Updated: 2/2/2021

Storyboard Text

  • Hamartia
  • ???
  • handkerchief
  • Hubris
  • Ate
  • "O falsely, falsely murdered!"
  • Othello's eventual downfall is caused by his two main flaws: insecurity and gullibility. Both of these traits are portrayed in his irritation to Desdemona in Act 3, Scene 3 (especially in contrast to behavior before). Instead of praising Desdemona and vying to follow her every command, he is rude to her. Desdemona observes this when she says "Why do you speak so faintly? Are you not well?" (Act 3, Scene 3, line 325). This is a result of his trust in Iago. Iago takes advantage of this by claiming Desdemona is unfaithful, fueling Othello's insecurity in his age and race.
  • Peripeteia
  • it's all coming together...
  • You are now my lieutenant!
  • Othello's hubris comes into play when he refuses to believe Desdemona in that she is not having an affair with Cassio. This comes from Iago's manipulation, convincing him Desdemona would never love him because he is older and a black man. This results in him pushing aside anyone else's words, only now being trusting of Iago. (Act 4, Scene 1,
  • Anagnorisis
  • "I found by fortune, and did give my husband"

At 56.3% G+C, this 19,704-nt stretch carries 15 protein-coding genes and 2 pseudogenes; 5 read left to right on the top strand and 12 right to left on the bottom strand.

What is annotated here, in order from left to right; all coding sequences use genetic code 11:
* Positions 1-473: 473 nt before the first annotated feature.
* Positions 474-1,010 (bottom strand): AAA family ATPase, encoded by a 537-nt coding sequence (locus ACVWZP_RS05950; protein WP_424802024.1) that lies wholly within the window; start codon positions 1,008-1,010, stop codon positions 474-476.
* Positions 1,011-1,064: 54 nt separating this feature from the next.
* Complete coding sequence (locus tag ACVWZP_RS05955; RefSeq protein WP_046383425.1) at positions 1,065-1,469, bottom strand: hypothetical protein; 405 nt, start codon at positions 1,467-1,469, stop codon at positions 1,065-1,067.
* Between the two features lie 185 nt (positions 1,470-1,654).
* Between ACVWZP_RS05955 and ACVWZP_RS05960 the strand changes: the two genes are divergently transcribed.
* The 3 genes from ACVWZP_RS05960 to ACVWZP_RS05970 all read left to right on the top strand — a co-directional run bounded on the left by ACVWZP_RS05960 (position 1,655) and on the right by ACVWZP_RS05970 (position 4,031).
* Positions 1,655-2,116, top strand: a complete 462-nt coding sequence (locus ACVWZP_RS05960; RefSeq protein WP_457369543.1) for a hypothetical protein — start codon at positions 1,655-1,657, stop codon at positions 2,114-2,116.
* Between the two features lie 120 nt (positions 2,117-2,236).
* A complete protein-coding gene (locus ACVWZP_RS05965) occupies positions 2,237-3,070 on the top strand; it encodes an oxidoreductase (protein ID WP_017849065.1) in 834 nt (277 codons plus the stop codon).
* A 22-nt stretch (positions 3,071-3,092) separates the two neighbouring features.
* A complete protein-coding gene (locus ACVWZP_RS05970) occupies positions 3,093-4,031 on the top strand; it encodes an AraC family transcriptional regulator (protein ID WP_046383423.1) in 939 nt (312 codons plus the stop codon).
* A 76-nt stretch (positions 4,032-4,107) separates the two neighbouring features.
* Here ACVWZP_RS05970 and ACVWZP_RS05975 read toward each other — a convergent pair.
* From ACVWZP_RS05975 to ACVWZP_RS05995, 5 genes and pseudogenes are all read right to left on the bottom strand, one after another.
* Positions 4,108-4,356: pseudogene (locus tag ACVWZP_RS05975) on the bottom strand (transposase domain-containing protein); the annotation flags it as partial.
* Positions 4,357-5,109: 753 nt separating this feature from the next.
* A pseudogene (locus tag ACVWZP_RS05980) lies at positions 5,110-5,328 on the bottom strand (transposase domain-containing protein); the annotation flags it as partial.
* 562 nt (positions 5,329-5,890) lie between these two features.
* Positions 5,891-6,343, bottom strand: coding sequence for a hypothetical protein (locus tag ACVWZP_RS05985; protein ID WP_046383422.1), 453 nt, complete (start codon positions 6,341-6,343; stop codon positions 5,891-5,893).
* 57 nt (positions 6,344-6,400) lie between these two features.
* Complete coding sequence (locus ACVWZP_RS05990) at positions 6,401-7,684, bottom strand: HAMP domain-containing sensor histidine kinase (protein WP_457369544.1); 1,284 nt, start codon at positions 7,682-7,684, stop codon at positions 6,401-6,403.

• Othello's fate is sealed once he kills Desdemona in Act 5, Scene 2. This is the ultimate result of Iago's manipulation of Othello's trust and insecurity of his relationship. Iago has him set up, so while he is in the act Emilia comes to speak to him. Othello's murder is revealed when Desdemona calls out in her final moments. She claims "A guiltless death I die" (Act 5, Scene 2, 150) in her final moments.
  • Nemesis
  • "Who can control his fate? ’Tis not so now."
  • Though Othello is never shy to admit his undying trust Iago, it is truly sealed by the end of Act 3 Scene 3. There, he states "I am your own forever" (Act 3, Scene 3, line 546). Othello says this after he and Iago establish a plan to kill Cassio and Desdemona, fueled by the Iago's manipulation. In the play, they are depicted on their knees to depict the unity of marriage, as Iago is now all Othello has.
  • Othello discovers Iago's true nature when Emilia says it was her who stole the handkerchief. "She give it Cassio? No, alas, I found it, And I did give ’t my husband" (Act 5, Scene 2, lines 274-275). This results in Iago killing his wife and Othello realizing he was duped into believing his wife's affair.
  • After this revelation,  Othello is so overcomes with shame for what he has done and cannot fathom his new image. As a result, he stabs himself, lamenting that he would like to be remembered for the good he had done as well. "Then must you speak Of one that loved not wisely, but too well; Of one not easily jealous, but being wrought, Perplexed in the extreme;" (Act 5, Scene 2, lines 403-406). The play ends with three people dead all due to Othello's own vulnerability caused by his insecurity and trusting nature,